Blog Voices from the Frontlines
A Sad Day in Montana, and across the Country - In Remebrance of Robin Prosser - Americans for Safe AccessIt is a sad day for the people of Montana, medical marijuana advocates, and people anywhere who are sympathetic to the plight of the sick and dying. Robin Prosser, a Missoula, Montana medical marijuana patient, and a powerful activist fighting for the rights of patients, took her life on October 18. She will be remembered in the struggle for a compassionate and humane federal policy on medical marijuana. Robin was a fighter. She encountered many obstacles, but many victories along the way. In 2002, she sustained a 60-day hunger strike in order to bring attention to her need for medical marijuana, as well as a need for the protection of patients. In 2004, Robin was charged with possession of an illegal substance and paraphernalia, but managed to fight the charges and continue to use medical marijuana. Arguably, the attention Robin gave to the issue in the preceding years helped to pass I-148, the Montana Medical Marijuana Act (MMMA) of 2004. However, even with the passage of the much-needed MMMA, Robin's troubles were not over. In 2007, a UPS package was intercepted from her registered caregiver by the DEA. The package was her twice-monthly shipment of 20 grams of medical marijuana. Though no federal charges were ever filed against Robin, the action by DEA agents was a clear attempt to intimidate her and others. In fact, the DEA's involvement is representative of increased attacks on patients in states with medical marijuana laws. It is part of a last-ditch effort to avoid a federal policy change. I had a chance to talk with Robin shortly after the DEA seized her medical marijuana and she informed me at the time that she had no other way to obtain the medicine she relied on to treat her severe pain and nausea caused by an immunosuppressive disorder she had endured for more than 20 years. Robin was rightfully angry and despondent. It is a shame that we have lost another activist in this struggle. It is shameful that the DEA either cannot see the harm it is inflicting, or is cognizant of the consequences of its actions but refuses to change course. Regardless, it's a tragedy. Robin will be missed, but we must carry on her strong activist conviction.
Stand Up for Patients' Rights was apparently well documented. On Thursday, hundreds of patients and advocates rallied outside of Governor Schwarzenegger's Los Angeles office: Later that night, the DEA raided a medical marijuana dispensary in Los Angeles. ASA and LA activists jumped into motion and coordinated a protest outside of the dispensary: During the weekend, Dean Becker interviewed me for a documentary he's working on, and I discussed the increase in raids and ASA's response to DEA actions (my interview follows the one with Dr. Mitch Earlywine):
Considering Cannabis," We have been introducing several MS Society chapter leaders, members, and staff to the therapeutic benefits of cannabis and it's ability to treat several symptoms associated with MS. Since ASA participated in last year's conference, the National MS Society has implemented a Cannabis Task Force, led by MS expert, Dr. Alan J. Thompson, to, "review published studies on medical marijuana and make recommendations." Read more about the objectives of the task force in the Considering Cannabis article. Click here to read more about ASA's Patients' Unions.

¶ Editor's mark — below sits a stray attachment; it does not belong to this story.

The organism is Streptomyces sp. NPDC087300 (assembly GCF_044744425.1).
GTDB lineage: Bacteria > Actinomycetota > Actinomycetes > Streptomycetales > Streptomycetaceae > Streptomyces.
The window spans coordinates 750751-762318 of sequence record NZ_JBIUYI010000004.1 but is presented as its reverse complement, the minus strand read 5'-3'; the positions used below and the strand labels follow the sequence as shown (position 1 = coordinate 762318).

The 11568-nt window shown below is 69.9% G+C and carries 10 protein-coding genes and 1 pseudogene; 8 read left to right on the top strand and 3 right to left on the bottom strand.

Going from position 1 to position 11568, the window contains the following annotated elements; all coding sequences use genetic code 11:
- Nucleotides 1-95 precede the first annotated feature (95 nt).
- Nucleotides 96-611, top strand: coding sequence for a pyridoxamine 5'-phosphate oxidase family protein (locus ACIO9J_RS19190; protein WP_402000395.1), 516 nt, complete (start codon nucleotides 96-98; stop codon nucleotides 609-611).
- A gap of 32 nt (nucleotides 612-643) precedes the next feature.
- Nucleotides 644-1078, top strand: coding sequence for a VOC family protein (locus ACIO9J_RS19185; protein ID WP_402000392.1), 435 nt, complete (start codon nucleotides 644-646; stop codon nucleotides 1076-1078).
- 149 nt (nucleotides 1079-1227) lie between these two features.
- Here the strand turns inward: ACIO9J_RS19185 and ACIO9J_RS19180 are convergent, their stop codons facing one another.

Green-Aid. Paramilitary-Style Raids Deny Patients Access to Edible Cannabis On September 26, 2007, the DEA raided five locations the DEA says are connected to Tainted, Inc., a well-known supplier of edible medical cannabis products available in dozens of medical marijuana dispensaries across the state. Heavily armed federal agents seized cannabis plants and medicinal edibles, arrested three people and killed an employee’s dog. On October 4th, Michael Martin turned himself in following an arrest warrant issued during the raids. He spoke in front of the Oakland Federal Building, surrounded by his wife, two children, and his mother, pleading with the federal government to spare his family more pain. Martin and three other defendants in the Tainted case are facing a lengthy and expensive legal battle, and Martin could face twenty years or more in federal prison for his role in supplying medical cannabis to qualified patients. You can help out by donating through Free Tainted.
Eureka Reporter. Landlord Letters Come to Orange County In continuation of the DEA's recent trend targeting innocent third parties, this week, landlords in Orange County received asset forfeiture letters. These letters threaten to confiscate the landlords' properties if they do not cooperate with the DEA and evict dispensing collective tenants. The DEA, once more, has chosen to victimize an innocent third party, property owners, in its ongoing war on medical cannabis. This trend of targeting innocent people has been seen in other Southern California cities such as Los Angeles, Santa Barbara, and Long Beach. We need a political fix for this problem in the immediate future. The DEA is continuing to go to drastic measures like these to undermine California state law. This is yet another reason Governor Schwarzenegger needs to stand up for patients' rights and defend California's medical marijuana laws. Click here to send a message to the Governor urging him to stand up for patents' rights. We must put an end to the mindless victimization of innocent citizens! To sign up to receive the weekly round up by email, click here.